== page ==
We've been watching, reviewing and using products in this category for decades now. Improvements are slow and incremental, and we eagerly anticipated the recent launch of the SPOT X. Finally, a device that will send texts independently, without a linked smartphone. In that niche, the X indeed delivers. It is the only device to do so. However, the improvements offered by the X are eclipsed by the nearly simultaneous release of the tiny Garmin InReach Mini. The Mini is much smaller than the SPOT. It does require your smartphone for efficient texting, but the signal coverage is better. Overall, the Mini edged out the SPOT for our top award. However, the SPOT's unique self-contained function earns it our Top Pick award.
SPOT X Review
Compare prices at 2 resellers Pros: Two-way messaging, on-device keyboard
Cons: Bulky, no smartphone interface
Compare to Similar Products
Our Analysis and Test Results
The SPOT X is a stand-alone two-way satellite messaging device. A few other devices we tested also allow for two-way, customized messaging, but they require a smartphone for easy typing. The SPOT's built-in QWERTY keyboard makes it stand out. You compromise nothing by using the X on its own. In fact, you couldn't link it with your smartphone if you wanted to.
When we consider all the important variables, a couple of other products surpass the SPOT. However, it is truly unique on the market because it allows you to text directly from the device. With practice, the "Blackberry" style keyboard is as fast as, if not faster than, the smartphone app of options like the Editors Choice Garmin InReach Mini. By letting you step away from your smartphone, the X fills a niche and earns our Top Pick award.
One issue we had with the X is that the antenna began to disassemble itself. It is minor and hasn't affected function, but it does hint at durability concerns. We found no other online reviews that mentioned this issue, but a few REI.com reviewers found it to be "super cheaply made" and the like.
The SPOT network is contracted from Globalstar. Its emergency messaging capability has been proven now for a decade or so. So the X has the same emergency messaging capabilities that many have come to love and trust. Activating the "SOS button" sends an emergency notification and your location information to a central, for-profit dispatch agency. That agency then works to secure local rescue resources.
What is unique about the X, compared to previous SPOT devices, is that you can also text back and forth with friends, family, or additional emergency services while your rescue is unfolding. This latter portion is outside the normal parameters of SOS messaging but can be very beneficial.
Two-way messaging can further refine emergency response. It helps manage the stress of those involved in the incident and those at home — so they don't assume the absolute worst if your SPOT is activated. It can also let you provide more information to your rescue team for a more nuanced (and therefore likely better) emergency response.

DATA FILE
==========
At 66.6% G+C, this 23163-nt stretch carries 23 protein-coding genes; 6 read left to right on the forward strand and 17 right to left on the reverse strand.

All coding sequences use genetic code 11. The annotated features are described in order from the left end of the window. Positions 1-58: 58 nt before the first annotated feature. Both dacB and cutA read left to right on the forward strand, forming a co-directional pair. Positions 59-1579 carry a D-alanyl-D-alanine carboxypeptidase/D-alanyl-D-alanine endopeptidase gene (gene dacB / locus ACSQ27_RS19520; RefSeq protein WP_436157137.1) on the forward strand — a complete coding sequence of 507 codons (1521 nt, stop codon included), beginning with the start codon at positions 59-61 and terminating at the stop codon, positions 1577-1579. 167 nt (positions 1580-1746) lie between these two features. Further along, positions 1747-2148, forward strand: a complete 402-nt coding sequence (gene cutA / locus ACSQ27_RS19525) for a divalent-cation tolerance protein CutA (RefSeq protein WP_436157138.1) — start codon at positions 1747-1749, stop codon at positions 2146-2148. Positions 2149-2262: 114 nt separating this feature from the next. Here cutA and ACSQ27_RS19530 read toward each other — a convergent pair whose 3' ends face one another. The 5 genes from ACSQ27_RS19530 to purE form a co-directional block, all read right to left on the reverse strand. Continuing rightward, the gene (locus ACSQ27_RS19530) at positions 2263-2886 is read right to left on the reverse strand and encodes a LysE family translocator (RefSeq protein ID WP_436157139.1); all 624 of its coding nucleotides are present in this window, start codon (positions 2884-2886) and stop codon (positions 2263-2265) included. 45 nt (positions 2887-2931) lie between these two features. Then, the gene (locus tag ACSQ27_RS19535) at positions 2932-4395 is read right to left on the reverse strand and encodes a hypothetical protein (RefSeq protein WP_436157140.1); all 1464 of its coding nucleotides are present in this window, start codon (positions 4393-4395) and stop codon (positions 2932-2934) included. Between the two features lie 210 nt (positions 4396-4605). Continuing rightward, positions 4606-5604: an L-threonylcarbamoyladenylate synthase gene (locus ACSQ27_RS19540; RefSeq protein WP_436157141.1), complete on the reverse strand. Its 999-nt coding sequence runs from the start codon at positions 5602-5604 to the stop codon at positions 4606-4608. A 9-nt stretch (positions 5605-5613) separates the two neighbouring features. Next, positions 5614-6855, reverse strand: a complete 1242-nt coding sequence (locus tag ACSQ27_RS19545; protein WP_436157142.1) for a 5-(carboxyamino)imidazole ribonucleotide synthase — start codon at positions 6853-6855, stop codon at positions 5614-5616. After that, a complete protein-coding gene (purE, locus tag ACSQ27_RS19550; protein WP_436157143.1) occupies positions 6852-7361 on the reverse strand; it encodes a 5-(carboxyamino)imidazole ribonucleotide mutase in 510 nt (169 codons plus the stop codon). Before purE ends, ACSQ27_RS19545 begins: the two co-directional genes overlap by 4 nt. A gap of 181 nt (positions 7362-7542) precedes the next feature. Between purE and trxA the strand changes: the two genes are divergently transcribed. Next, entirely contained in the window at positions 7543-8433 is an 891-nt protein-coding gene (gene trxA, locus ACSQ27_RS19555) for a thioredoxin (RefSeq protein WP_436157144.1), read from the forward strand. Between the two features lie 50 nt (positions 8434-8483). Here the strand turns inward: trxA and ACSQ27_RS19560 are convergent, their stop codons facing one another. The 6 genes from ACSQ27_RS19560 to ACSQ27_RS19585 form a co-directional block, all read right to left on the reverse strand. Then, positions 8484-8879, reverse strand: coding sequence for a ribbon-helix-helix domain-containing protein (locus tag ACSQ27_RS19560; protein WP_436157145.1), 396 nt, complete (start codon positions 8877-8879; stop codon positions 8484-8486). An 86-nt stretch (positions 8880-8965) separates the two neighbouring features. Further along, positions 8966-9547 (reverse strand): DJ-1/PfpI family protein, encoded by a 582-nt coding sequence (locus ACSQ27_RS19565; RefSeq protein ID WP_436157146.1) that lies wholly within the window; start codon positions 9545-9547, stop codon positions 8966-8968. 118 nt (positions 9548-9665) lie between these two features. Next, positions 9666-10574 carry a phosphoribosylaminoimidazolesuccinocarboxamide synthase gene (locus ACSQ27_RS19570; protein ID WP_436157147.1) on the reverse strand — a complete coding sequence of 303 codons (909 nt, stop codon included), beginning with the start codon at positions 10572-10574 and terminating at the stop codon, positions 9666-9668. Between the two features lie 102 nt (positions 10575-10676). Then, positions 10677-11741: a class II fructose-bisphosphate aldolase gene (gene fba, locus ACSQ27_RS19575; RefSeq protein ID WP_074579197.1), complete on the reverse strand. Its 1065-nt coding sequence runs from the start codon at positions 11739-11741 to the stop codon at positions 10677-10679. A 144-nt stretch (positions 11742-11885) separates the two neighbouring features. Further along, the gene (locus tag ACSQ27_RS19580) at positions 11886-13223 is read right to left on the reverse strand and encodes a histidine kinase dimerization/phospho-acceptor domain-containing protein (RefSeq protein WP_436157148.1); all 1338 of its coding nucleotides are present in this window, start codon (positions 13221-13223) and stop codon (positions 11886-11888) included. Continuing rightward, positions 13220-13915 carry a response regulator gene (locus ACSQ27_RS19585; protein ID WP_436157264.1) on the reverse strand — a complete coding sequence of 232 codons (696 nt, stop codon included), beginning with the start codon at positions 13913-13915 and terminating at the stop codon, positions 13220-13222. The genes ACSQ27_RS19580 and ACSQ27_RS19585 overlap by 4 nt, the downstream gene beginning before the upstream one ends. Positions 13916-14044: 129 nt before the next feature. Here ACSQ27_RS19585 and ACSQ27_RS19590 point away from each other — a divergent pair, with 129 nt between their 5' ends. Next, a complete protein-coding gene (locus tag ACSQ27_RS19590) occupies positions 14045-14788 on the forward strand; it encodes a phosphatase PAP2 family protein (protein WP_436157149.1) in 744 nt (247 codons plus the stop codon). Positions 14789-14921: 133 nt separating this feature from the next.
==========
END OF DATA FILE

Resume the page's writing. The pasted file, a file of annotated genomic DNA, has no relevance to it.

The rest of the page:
Both Garmin InReach devices have the same emergency messaging capability as the SPOT , and all ranked highly in our review. These two entities use different dispatch services, but the nature of the messaging is the same. Garmin and Spot devices will both secure essentially the same local resources.
The SPOT Gen3 is similar to the X, except that the Gen3 does not send texts. Devices that use the COSPAS-SARSAT networks, like the Best Buy OceanSignal PLB1, work more like the SPOT Gen3, but government emergency dispatch offices coordinate the response.
For non-emergency messaging, the X is great. You can send and receive text-only messages (no photos or emojis, for instance). All sending, receiving, and viewing is completed on the device itself. You can configure it to continuously monitor for new messages. Then it can sit in your pocket or pack like your cell phone would, receiving messages the whole time. Message speed is limited mainly by satellite reception, which we examine more closely below.
In terms of non-emergency messaging, the X is pretty similar to the InReach products and to the BivyStick and Best Buy Somewear Global Hotspot. They all allow two-way, customized messaging. The InReach products work better when interfaced with a smartphone, while the X works on its own. These are your best non-emergency message options, as you can see in the following chart:
You can send a couple of different types of non-emergency messages on the SPOT Gen3, but it cannot receive any messages. You can configure the ACR ResQLink to send a very rudimentary "I'm ok" message. The Best Buy OceanSignal PLB1 offers no sort of non-emergency messaging.